Way off Off Broadway came to Ann Arbor by way of the Carriage House Theatre, a new group that’s presenting Chekhov’sUncle Vanyain a hundred-year-old barn on Third Street. The play opened June 23 and completes its run with shows at 8 p.m. June 30-July 2.

The theater began when nineteen-year-old impresario, director, and stage manager Forrest Hejkal, opened the door to his friend Jane Pollock’s backyard barn one day last spring and was gripped by inspiration. This decrepit, filthy, junk-stuffed, two-story barn could be the summer theater setting of his dreams. His troupe would be gathered from the ashes of the late Lights Up Company of the Ann Arbor Young Actors Guild.

With Jane’s initially dubious encouragement and the assistance of his father, Steve Hejkal, a skilled carpenter, Forrest set about restoring the barn. He carted away the junk, evicted critters, repaired the roof, restored the rutted floor to a smooth, level surface, propped up the foundation, and cleaned off decades of cobwebs and dirt. The final touches were installing lighting inside and creating an eight-foot fabric sign for the theater’s entrance. Forrest’s mother, who attended the second night’s performance, confided that he’d stayed up until 3:00 a.m. making the sign, using large iron-on letters which he spaced perfectly in a graceful arch over the troupe’s sunflower logo, Finished, and hanging on the front of the barn, it looked slickly professional.

The cheapest possible white plastic armchairs were arrayed around the perimeter of the barn’s interior for audience seating. Actors entered and exited from a stairway at the back of the barn that led to the former hayloft.

Five-dollar donations contribute to expenses, which include printing a postcard announcement and a program with an arresting graphic on the cover. The company expects to present at least one more play this summer before the actors disperse to their various colleges.

Cast members Brooklyn Dimitrie, in the title role, Avery Koenig, Libby Masaracchia, Angie Feak, Robyn Taylor, Griffin Johnson, Jeff

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Crandall, Margaret Remboski, and Scott Crandall also double as sound and light crew.

As to why he chose this play, Hejkal says in his Program Notes, “Quite frankly, I didn’t. The space chose it. I knew as soon as I began considering converting the carriage house into a theater that I wanted to make the building itself the set, and Uncle Vanya [which takes place in a rustic country house] presented itself as an excellent candidate.”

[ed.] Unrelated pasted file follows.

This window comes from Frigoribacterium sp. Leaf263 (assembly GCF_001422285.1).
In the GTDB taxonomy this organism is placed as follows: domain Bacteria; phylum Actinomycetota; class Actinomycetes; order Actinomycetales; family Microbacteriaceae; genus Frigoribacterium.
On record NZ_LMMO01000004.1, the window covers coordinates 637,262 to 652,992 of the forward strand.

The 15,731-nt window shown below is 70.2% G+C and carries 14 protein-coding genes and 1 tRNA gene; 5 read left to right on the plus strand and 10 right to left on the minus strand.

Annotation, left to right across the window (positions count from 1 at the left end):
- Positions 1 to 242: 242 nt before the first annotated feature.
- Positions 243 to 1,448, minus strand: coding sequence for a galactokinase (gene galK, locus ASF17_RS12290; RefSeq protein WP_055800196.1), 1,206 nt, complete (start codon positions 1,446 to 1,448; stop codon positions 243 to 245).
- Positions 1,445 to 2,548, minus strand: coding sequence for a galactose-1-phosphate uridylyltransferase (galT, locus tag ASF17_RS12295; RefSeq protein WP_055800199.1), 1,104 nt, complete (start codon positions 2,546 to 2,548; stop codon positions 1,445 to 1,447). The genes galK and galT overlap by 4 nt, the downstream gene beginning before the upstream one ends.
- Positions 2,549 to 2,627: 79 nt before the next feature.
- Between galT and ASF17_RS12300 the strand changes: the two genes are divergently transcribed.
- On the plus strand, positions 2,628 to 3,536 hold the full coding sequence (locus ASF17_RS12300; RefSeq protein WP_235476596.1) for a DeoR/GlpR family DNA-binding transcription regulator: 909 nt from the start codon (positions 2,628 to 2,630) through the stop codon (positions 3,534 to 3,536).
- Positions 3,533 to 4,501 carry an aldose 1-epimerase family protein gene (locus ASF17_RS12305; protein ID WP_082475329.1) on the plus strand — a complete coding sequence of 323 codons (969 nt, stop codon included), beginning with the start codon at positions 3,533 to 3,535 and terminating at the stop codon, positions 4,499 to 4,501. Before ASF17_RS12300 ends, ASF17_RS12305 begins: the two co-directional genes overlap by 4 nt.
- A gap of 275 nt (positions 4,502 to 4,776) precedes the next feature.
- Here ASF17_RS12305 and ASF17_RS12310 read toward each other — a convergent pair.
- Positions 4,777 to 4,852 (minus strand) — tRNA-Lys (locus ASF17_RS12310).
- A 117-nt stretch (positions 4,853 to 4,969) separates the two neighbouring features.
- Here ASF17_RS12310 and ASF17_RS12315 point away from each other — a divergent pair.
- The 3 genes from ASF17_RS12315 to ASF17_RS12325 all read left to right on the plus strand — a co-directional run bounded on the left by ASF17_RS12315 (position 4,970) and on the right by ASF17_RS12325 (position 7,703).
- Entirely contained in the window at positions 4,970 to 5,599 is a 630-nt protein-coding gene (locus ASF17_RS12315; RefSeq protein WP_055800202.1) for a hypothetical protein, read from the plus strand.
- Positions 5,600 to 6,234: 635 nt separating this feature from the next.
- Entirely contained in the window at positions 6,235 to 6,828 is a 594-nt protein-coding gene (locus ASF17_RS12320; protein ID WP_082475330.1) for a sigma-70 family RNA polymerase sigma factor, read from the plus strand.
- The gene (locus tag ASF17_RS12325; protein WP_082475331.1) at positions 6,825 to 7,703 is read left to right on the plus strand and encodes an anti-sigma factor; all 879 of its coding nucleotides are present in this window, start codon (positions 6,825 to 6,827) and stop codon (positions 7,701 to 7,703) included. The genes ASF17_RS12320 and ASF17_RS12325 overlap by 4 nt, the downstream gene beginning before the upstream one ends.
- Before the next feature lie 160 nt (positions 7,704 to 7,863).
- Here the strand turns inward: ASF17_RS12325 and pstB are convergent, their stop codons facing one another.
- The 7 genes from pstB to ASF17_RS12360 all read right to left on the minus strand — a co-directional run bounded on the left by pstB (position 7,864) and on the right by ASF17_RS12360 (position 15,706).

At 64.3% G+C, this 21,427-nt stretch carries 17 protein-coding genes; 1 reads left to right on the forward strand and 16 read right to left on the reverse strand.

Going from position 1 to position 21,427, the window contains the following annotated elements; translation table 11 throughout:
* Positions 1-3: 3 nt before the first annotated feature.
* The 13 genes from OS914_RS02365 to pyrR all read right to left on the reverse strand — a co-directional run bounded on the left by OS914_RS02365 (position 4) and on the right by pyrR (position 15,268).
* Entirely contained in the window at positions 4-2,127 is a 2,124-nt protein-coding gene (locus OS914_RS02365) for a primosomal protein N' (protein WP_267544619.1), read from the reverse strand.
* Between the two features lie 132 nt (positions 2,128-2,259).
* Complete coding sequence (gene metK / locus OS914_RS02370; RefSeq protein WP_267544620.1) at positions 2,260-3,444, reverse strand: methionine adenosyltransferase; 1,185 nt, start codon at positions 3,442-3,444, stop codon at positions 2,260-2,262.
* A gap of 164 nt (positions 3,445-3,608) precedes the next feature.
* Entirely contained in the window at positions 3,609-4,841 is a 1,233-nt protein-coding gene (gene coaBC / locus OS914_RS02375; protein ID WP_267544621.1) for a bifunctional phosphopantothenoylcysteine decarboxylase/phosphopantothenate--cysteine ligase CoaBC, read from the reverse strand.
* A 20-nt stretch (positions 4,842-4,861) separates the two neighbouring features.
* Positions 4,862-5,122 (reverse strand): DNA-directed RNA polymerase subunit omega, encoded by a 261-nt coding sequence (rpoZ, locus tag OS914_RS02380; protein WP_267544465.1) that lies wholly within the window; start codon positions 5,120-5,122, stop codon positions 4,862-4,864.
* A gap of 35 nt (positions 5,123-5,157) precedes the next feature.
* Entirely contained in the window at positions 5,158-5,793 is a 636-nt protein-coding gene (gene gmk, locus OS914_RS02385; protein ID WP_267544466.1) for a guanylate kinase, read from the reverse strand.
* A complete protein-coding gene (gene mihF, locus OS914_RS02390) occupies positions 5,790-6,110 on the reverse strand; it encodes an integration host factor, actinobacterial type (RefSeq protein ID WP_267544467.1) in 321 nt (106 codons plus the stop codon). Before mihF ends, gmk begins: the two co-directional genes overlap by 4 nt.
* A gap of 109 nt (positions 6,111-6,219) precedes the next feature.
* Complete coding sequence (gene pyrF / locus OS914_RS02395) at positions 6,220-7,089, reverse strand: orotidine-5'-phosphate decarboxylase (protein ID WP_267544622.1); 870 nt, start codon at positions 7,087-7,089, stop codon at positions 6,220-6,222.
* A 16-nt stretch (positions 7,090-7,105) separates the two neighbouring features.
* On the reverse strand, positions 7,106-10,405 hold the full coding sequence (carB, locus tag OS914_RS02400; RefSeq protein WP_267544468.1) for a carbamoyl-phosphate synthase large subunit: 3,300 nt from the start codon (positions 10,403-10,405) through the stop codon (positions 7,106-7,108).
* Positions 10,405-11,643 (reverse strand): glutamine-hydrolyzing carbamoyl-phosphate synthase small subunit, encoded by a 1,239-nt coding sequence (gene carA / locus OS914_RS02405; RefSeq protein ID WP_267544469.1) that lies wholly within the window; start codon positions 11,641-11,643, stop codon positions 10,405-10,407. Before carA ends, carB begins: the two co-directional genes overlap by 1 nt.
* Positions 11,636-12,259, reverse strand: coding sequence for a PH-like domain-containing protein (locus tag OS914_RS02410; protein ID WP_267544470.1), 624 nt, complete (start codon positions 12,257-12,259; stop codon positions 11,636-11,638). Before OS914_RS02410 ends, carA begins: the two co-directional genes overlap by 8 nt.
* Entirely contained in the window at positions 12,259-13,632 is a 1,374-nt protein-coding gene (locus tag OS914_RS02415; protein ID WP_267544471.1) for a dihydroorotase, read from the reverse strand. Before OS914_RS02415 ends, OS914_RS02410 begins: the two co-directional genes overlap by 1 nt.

The audience on the first weekend soon realized that this was no amateur production of Uncle Vanya, as the troupe performed as well as any professional group in town, or Off Broadway, for that matter. Blending several modern translations, director Hejkal managed to avoid the dated stiffness of earlier productions of Chekhov, and soon the audience was caught up in the characters’ sometimes sorrowful, sometimes vociferous, regrets over wasted lives and impossible loves.

Late in the second act a black and white cat strolled through the side door of the theater and circled the room, seductively rubbing the shins of each audience member in turn, and then exited as she came, having solicited quietly amused smiles all around except from the actors, who were involved in discussing who was secretly in love with whom.

During intermission some of the audience sprinted to the Washtenaw Dairy for cones. Though this was solstice week, it was getting dark as they returned. Director Hejkal had appeared, having come from his actor’s gig at Blackbird Theater’s Shakespeare West. An animated, good looking, if slight man, his deep set eyes had dark circles, perhaps from many late nights preparing for the opening. Wearing jeans and a sport jacket, he looked exactly the part of a seasoned theater director.

During the last two acts the drama intensified, as Vanya’s rage and envy at being unrecognized for his effort to maintain an oblivious professor’s estate, as well as everyone’s crisscrossed suppressed desires, were revealed, culminating in shots fired.

Then, stage right, entered a firefly. Even during the occasional blackout required to change a scene, the firefly maintained its slow, golden glimmer here and there.

After hearty applause when the play came to its unexpectedly quiet conclusion, the audience exited into the peaceful gloom of the Old West Side where more of the season’s first fireflies helped celebrate one of Ann Arbor’s most perfect evenings.

For more information visitfacebook.com/carriage.house.theatre